Human blood monocytes were activated to become tumoricidal by incubation with liposomes containing muramyl tripeptide-phosphatidylethanolamine, a lipophilic derivative of muramyl dipeptide. The interaction of both tumoricidal and control monocytes with target melanoma cells was analyzed by means of light microscopy and scanning and transmission electron microscopy. The authors found increased clustering around the melanoma cells by tumoricidal monocytes as compared with the control monocytes. The initial clustering of the tumoricidal monocytes around the tumor cells was followed by the establishment of numerous focal points of contact (binding), some of which actually exhibited areas of discontinuous membrane, a finding confirmed by stereophotography. By 24-48 hours of cocultivation, many of the target cells exhibited zones of vacuolation in the immediate vicinity of the tumoricidal monocytes, suggesting target cell damage. (This finding was confirmed by time-course cytotoxicity assays). The authors conclude that tumor cell lysis mediated by activated human blood monocytes occurs as the final step in a process that includes the establishment of a direct cell-cell contact, damage to the target cell membrane, and the development of areas of vacuolation in the target cells.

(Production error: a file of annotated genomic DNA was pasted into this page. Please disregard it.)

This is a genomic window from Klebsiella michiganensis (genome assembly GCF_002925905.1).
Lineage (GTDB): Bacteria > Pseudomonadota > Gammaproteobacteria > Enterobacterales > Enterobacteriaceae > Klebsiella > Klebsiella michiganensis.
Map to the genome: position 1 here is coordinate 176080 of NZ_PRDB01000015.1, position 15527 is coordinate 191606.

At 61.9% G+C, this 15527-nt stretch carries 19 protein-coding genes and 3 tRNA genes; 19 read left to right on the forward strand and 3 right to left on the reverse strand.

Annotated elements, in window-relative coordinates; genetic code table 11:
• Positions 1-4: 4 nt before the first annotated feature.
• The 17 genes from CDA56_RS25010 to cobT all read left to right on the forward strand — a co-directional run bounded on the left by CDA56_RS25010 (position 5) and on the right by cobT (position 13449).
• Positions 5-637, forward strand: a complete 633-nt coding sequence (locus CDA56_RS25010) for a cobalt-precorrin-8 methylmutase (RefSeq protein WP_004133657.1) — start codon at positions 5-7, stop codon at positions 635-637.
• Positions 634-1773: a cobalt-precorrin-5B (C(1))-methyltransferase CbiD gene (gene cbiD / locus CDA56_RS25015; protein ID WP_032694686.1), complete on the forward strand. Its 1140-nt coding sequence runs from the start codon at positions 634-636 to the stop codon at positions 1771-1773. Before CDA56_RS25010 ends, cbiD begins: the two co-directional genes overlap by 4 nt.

|Original language||English (US)|
|Number of pages||11|
|Journal||American Journal of Pathology|
|State||Published - Sep 1 1983|
ASJC Scopus subject areas
- Pathology and Forensic Medicine